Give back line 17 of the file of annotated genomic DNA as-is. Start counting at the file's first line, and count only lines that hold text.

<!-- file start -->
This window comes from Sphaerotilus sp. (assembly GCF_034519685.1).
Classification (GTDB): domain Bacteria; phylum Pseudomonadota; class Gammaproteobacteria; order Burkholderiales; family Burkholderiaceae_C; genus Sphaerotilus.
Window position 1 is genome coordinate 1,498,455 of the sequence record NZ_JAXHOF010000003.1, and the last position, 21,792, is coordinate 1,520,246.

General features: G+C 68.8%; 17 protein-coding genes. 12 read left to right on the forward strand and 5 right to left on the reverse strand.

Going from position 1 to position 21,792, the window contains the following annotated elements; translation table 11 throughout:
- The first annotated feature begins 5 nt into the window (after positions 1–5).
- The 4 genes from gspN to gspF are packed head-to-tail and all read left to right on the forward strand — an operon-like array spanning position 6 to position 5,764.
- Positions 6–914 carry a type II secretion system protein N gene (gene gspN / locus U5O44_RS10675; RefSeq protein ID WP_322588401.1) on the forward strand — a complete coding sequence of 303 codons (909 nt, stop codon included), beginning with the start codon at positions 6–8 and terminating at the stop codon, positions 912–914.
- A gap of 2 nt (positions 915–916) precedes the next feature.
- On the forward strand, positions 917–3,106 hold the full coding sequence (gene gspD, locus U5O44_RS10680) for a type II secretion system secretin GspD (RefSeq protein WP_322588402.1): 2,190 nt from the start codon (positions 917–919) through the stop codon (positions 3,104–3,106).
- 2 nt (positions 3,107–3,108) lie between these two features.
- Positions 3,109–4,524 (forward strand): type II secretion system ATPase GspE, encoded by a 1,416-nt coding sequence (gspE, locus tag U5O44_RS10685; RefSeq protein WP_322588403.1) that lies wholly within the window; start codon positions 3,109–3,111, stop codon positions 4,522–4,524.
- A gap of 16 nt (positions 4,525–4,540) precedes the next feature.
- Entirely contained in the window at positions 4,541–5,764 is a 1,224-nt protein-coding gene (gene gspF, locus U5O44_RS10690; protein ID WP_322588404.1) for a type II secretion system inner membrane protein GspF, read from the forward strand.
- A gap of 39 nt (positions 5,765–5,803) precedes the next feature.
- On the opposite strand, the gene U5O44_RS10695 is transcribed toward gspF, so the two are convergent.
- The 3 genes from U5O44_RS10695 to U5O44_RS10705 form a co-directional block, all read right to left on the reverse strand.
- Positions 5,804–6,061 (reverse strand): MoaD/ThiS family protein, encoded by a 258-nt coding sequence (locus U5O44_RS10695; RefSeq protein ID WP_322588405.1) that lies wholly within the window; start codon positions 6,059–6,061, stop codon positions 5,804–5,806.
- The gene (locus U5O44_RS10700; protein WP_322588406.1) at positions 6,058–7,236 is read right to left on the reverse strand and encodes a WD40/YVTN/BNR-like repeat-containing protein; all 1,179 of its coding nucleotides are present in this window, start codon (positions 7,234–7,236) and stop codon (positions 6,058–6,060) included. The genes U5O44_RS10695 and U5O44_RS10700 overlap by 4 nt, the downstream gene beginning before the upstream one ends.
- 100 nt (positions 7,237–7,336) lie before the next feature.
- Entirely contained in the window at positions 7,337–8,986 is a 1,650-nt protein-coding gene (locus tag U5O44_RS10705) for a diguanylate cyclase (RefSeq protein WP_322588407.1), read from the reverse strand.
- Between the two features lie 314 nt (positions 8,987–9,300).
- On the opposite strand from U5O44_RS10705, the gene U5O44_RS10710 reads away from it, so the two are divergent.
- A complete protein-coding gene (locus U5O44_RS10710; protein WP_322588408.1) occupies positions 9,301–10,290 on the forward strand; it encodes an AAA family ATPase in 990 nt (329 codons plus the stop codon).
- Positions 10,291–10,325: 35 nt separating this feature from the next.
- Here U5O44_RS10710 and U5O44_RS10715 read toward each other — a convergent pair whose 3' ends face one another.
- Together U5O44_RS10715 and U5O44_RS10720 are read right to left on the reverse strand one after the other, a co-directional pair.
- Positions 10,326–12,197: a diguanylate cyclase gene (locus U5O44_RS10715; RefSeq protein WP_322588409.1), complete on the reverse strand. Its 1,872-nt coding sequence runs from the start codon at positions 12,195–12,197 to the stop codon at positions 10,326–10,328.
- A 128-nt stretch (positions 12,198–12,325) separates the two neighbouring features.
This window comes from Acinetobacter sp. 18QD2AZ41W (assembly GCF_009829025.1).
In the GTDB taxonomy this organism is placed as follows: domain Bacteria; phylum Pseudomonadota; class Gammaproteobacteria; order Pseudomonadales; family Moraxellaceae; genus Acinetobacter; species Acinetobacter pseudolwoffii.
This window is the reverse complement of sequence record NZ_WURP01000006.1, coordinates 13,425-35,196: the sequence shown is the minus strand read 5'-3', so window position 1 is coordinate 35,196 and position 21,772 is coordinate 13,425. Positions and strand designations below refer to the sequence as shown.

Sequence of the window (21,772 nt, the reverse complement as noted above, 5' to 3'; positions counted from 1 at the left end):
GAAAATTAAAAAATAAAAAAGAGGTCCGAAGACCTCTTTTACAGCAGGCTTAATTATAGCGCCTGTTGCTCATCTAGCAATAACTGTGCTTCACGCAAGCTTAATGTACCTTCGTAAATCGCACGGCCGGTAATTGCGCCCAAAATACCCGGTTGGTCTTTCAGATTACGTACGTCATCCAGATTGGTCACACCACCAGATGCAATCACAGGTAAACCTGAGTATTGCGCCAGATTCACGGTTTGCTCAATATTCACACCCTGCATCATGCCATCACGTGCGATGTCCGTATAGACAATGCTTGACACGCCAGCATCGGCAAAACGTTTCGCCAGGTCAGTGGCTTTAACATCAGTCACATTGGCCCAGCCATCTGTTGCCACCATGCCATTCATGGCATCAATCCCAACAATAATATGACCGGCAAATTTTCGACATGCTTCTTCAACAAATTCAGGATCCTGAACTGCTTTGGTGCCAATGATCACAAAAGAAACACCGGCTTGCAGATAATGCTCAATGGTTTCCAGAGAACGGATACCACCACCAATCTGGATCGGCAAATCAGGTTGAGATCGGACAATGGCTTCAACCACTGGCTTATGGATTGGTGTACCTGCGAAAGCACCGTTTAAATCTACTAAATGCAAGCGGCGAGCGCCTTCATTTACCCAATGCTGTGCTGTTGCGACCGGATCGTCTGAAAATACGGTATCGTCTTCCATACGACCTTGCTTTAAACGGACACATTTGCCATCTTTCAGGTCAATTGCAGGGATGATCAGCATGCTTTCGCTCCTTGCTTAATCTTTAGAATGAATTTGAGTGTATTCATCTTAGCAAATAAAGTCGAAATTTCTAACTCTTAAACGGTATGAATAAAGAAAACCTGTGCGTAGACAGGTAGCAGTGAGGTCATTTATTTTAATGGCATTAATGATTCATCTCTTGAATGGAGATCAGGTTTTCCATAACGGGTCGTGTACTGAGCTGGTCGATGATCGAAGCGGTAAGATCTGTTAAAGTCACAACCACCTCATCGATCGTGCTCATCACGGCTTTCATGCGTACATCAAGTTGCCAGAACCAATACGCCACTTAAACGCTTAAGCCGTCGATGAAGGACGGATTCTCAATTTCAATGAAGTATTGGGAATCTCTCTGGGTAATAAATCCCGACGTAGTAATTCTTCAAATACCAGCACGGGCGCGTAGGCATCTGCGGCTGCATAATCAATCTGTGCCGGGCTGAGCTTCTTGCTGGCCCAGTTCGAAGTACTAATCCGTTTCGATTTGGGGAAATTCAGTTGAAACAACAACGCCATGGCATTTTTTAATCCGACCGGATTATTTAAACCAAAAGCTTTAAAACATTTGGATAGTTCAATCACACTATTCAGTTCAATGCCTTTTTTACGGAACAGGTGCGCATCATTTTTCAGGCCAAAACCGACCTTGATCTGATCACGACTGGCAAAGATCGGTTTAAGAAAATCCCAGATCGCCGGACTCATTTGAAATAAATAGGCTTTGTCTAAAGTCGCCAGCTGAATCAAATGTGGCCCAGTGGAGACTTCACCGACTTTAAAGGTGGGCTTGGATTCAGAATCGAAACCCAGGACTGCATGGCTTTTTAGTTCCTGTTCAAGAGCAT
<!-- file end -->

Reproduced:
- The 3 genes from U5O44_RS10695 to U5O44_RS10705 form a co-directional block, all read right to left on the reverse strand.